Mango sushi, QR codes and other things that should be off the restaurant menu

The modern restaurant experience has been adversely affected by the pandemic and some misguided attempts toward the avant-garde

Many sushi restaurants are now leaning away from the traditional form of the dish.
Many sushi restaurants are now leaning away from the traditional form of the dish.
Carlos Doncel

Restaurants, like spas and the Satisfyer, were designed for pleasure. Everything about them is designed so that the customer can focus exclusively on enjoying the food: you’re not expected to set the table, waiters attend to your every need, someone else does the cooking and you don’t have to wash up afterward. But in an increasing number of restaurants there are also aspects that make the experience less satisfactory. Nothing in this world is perfect, after all.

EL Comidista consulted several critics to find out what makes them knock a few stars off an establishment. These are not necessarily culinary: there are those who would prefer never to see another gyoza and others who have had quite enough of the QR code.

Fantasy sushi

Food critic and television presenter Mikel López Iturriaga has a mission: a personal crusade against the “stuff with rice” that some sushi has been transformed into. “In the tackiest places, makis and nigiris have become debauched with ingredients as absurd as they are overelaborate: mango, papaya, caramelized pear, cheese, crispy onion, glazed foie, roast beef… preferably all battered, fried and with a couple of kilos of spicy mayonnaise on top.” For Iturriaga, it is an exercise in “more is better that would send any venerable sushi chef in Tokyo to his grave with a heart attack, but in now practiced with abandon is supposedly trendy restaurants.”

The non-cooking kitchen

It seems like a contradiction, but gastronomic journalist David Remartínez points to the number of restaurants that do not cook their own food. “Unfortunately, there are a proliferation of these restaurants, which don’t deserve to be called as such half their menus, or more, is fifth-rate: ‘home-made’ croquettes that have been bought, artichokes that they have not preserved, lamb ingots that arrive in bricks for their microwave… and so on and so on. It’s legitimate to serve these kinds of products but be honest and specify that the dish has not been cooked by you, but by a company you trust, as you would do if you served me something out of a tin.”

Like the Almighty, gyozas are everywhere.


Like the Almighty, gyozas are everywhere. Not just in modern places kitted out entirely by IKEA, but also in those that used to serve traditional fare. And if their ubiquity is already irritating, what makes it worse is that they are often nothing more than a fried dumpling made by a contracted company (apparently the only one in Europe, because they all taste the same). Lord, please find it in your mercy to put an end to this, as you once did with baked provolone and balsamic cream.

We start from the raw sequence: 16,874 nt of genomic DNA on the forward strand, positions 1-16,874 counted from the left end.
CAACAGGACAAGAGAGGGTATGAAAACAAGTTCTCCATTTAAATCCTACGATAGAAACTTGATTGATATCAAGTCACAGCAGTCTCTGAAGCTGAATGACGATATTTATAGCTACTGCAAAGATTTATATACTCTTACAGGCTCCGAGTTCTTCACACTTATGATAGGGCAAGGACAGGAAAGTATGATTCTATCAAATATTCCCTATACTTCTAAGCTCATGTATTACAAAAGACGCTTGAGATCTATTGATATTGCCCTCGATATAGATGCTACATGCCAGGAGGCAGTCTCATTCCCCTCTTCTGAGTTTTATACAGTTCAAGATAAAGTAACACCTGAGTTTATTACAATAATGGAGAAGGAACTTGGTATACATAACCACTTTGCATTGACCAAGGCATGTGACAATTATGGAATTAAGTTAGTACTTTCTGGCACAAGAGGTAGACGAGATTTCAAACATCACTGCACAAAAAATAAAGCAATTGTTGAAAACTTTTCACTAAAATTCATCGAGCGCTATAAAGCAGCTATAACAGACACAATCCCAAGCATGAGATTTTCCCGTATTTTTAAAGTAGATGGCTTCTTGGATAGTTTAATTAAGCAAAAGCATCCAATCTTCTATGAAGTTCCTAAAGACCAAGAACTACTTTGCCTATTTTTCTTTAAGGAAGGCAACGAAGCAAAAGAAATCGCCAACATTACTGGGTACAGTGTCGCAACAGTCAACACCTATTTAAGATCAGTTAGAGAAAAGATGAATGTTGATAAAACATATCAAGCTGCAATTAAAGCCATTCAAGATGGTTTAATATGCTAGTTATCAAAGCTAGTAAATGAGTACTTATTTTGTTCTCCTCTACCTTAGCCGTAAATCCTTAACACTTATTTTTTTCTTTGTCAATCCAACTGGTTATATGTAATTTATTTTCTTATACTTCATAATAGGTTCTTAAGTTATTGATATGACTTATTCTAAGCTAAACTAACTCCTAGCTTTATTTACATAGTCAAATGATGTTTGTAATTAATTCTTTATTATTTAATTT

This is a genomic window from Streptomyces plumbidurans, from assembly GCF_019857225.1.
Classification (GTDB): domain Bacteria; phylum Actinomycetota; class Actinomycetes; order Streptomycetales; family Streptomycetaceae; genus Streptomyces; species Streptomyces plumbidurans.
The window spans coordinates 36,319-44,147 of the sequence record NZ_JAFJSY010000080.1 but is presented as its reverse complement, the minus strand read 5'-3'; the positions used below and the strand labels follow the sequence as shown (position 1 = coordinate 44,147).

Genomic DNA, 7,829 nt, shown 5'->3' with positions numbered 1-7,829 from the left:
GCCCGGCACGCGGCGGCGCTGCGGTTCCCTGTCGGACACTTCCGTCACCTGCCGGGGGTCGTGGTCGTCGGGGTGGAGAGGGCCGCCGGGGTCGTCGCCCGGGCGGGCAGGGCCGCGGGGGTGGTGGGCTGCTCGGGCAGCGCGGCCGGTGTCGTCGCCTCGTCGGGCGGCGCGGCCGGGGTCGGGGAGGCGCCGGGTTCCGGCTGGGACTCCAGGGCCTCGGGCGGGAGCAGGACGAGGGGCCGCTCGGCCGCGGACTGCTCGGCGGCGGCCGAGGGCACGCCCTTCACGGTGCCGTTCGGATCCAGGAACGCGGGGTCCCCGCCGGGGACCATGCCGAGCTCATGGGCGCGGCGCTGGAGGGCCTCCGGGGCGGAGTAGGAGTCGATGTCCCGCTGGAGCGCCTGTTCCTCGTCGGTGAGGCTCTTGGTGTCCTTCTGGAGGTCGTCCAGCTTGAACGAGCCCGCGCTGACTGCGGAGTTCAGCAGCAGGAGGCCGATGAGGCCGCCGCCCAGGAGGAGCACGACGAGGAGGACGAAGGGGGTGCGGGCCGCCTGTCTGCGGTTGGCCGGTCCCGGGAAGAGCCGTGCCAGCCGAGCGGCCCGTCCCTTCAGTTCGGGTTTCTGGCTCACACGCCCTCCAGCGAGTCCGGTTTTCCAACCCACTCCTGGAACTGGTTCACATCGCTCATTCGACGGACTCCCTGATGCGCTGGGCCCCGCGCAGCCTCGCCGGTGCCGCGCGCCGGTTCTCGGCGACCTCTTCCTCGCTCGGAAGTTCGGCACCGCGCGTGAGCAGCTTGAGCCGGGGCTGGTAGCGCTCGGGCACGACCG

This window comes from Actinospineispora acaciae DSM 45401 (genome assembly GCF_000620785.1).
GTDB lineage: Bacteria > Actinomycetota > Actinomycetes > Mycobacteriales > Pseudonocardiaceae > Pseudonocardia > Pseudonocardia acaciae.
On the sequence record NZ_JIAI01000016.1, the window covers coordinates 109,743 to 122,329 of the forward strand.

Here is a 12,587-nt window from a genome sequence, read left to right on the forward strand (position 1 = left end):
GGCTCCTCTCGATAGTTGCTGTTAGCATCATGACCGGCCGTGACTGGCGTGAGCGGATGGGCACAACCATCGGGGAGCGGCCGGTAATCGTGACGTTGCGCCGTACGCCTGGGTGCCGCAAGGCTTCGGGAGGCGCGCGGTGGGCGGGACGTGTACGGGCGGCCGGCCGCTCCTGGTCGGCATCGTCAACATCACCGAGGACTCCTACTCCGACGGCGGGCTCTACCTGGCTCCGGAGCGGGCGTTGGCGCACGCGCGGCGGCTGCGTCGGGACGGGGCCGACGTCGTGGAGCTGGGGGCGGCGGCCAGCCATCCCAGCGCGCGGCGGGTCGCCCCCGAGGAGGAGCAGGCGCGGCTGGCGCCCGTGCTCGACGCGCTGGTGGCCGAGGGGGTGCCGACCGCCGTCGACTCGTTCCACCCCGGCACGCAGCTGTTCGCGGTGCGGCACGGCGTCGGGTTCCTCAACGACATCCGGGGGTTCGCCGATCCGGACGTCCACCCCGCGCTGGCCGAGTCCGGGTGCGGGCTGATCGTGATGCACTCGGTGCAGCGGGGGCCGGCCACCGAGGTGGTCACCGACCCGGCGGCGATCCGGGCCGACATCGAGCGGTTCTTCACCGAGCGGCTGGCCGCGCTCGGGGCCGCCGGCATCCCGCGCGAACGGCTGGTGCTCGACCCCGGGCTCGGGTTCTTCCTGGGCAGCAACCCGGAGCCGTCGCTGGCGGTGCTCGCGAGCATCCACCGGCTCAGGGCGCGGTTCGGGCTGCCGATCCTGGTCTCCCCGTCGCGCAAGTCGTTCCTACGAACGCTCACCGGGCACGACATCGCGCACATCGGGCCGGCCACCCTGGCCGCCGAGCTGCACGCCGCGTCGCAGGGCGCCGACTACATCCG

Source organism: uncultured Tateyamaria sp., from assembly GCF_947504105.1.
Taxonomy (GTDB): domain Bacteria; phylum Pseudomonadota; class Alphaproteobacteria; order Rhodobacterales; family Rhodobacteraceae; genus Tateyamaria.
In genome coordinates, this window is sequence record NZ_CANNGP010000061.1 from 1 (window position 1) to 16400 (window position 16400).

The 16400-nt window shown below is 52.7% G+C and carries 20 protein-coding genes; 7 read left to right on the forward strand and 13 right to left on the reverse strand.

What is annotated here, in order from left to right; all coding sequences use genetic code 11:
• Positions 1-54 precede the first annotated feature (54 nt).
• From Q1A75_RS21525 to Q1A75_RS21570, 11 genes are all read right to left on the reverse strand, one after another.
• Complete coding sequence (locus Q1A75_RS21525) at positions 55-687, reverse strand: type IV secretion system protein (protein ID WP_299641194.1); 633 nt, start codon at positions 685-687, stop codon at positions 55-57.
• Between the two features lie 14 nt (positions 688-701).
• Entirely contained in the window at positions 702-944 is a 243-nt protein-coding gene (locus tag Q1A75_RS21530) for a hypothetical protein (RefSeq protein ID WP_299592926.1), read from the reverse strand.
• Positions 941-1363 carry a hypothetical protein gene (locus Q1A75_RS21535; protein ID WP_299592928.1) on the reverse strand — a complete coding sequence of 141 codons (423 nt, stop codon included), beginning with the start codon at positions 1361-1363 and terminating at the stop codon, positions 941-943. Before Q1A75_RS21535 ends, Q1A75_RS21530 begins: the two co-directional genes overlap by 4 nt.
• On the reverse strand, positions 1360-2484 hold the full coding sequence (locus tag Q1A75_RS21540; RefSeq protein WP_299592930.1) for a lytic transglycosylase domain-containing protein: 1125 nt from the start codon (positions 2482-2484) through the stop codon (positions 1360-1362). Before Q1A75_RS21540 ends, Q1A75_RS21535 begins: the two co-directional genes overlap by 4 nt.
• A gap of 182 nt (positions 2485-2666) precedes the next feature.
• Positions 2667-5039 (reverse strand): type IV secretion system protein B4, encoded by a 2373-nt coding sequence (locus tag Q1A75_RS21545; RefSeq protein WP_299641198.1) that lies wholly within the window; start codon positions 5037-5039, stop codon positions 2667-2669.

Being rushed out of the door

In restaurants, as in any business, the higher the turnover, the fatter the bottom line. That’s why it’s understandable that they try and move the old timer who orders a coffee and a glass of tap water along before he settles in for a fortnight. But there are also places where you’ve barely opened the menu and they’re already taking your order. Eleven seconds later the waiter brings what he ordered for you and three minutes after that you’re being asked what you want for dessert. Before you’ve had a chance to say you’re not big on sweet things, the check arrives with the card machine.

Waiters who laugh at dietary requirements beyond their own

“There are people who think Twitter is their workplace and that they can spout whatever imbecilities occur to them there, and that gate with a steep path down to idiocy opens wide at the exact moment that the words “vegan” or “vegetarian” are uttered,” says Mònica Escudero, food critic and editor of El Comidista, who adds this incomprehension is often accompanied by unsolicited observations as: “Ah, but steak is so good, you don’t know what you’re missing,” and “vegetarianism is for rabbits.” And, says Escudero, who isn’t vegan, you have to “muster all the good manners that they lack not give them your opinion of their opinions.”

Sablazos restaurantes
A waiter wearing a face mask holding drinks outside a bar. Westend61 (Getty Images/Westend61)

QR codes and infinite menus

María Borrás, executive director of the production company Unto, would like to see QR codes, which became ubiquitous during the pandemic, abolished in its aftermath. “I can’t stand those codes anymore. They are practical, but I like restaurant menus, specials boards, touching the paper, calmly looking to see what’s on offer.” But although Borrás likes menus, she is not a fan of those that have “an infinite number of options.”

‘Soft’ lighting

Patricia Tablado, social media manager for El Comidista, points to restaurants with funereal lighting as a bugbear. “I don’t know if it’s just a Madrid thing, but all of the new places that open up favor those languid bulbs that give off exactly enough light so that you don’t bump into the furniture when you go to the bathroom. I want to see what I’m eating and the people I’m eating with, because sometimes you don’t know if you’re at a restaurant or a séance.”

‘Creative’ bathroom door indications

Sonia Cerezal, video editor at Unto, has a deep dislike of a modern trend that seems to have spread like soft butter on warm bread. “I can’t stand it when they get creative with the doors to the ladies’ and gents’ bathrooms. They expect you to figure out if you identify more with an orchid or a banana tree.”

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